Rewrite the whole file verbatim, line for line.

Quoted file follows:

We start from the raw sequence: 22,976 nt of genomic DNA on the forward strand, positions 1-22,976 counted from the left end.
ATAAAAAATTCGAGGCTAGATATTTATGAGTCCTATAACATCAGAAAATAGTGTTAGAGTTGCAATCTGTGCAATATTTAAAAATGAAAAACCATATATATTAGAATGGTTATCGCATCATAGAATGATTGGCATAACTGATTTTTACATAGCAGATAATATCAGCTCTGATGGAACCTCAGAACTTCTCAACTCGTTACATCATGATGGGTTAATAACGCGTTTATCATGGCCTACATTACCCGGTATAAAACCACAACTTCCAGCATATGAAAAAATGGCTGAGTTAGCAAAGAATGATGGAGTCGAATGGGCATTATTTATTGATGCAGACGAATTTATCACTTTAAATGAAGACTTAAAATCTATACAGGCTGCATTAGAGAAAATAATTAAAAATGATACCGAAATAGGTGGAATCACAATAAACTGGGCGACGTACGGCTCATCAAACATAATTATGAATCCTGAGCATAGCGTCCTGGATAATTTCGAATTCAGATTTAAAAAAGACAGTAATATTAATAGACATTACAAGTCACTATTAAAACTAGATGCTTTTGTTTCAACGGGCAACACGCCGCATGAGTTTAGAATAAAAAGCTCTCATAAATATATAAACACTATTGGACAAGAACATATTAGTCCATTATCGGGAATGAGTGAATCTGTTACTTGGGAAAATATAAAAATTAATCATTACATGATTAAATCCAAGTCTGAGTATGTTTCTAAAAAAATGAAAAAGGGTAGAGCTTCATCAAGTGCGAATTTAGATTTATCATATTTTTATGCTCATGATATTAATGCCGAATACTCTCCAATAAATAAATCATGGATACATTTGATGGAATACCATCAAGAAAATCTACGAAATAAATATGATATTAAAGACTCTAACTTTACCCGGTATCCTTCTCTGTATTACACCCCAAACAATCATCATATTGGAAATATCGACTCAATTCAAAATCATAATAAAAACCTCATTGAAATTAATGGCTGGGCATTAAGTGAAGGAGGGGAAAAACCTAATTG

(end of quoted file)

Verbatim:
We start from the raw sequence: 22,976 nt of genomic DNA on the forward strand, positions 1-22,976 counted from the left end.
ATAAAAAATTCGAGGCTAGATATTTATGAGTCCTATAACATCAGAAAATAGTGTTAGAGTTGCAATCTGTGCAATATTTAAAAATGAAAAACCATATATATTAGAATGGTTATCGCATCATAGAATGATTGGCATAACTGATTTTTACATAGCAGATAATATCAGCTCTGATGGAACCTCAGAACTTCTCAACTCGTTACATCATGATGGGTTAATAACGCGTTTATCATGGCCTACATTACCCGGTATAAAACCACAACTTCCAGCATATGAAAAAATGGCTGAGTTAGCAAAGAATGATGGAGTCGAATGGGCATTATTTATTGATGCAGACGAATTTATCACTTTAAATGAAGACTTAAAATCTATACAGGCTGCATTAGAGAAAATAATTAAAAATGATACCGAAATAGGTGGAATCACAATAAACTGGGCGACGTACGGCTCATCAAACATAATTATGAATCCTGAGCATAGCGTCCTGGATAATTTCGAATTCAGATTTAAAAAAGACAGTAATATTAATAGACATTACAAGTCACTATTAAAACTAGATGCTTTTGTTTCAACGGGCAACACGCCGCATGAGTTTAGAATAAAAAGCTCTCATAAATATATAAACACTATTGGACAAGAACATATTAGTCCATTATCGGGAATGAGTGAATCTGTTACTTGGGAAAATATAAAAATTAATCATTACATGATTAAATCCAAGTCTGAGTATGTTTCTAAAAAAATGAAAAAGGGTAGAGCTTCATCAAGTGCGAATTTAGATTTATCATATTTTTATGCTCATGATATTAATGCCGAATACTCTCCAATAAATAAATCATGGATACATTTGATGGAATACCATCAAGAAAATCTACGAAATAAATATGATATTAAAGACTCTAACTTTACCCGGTATCCTTCTCTGTATTACACCCCAAACAATCATCATATTGGAAATATCGACTCAATTCAAAATCATAATAAAAACCTCATTGAAATTAATGGCTGGGCATTAAGTGAAGGAGGGGAAAAACCTAATTG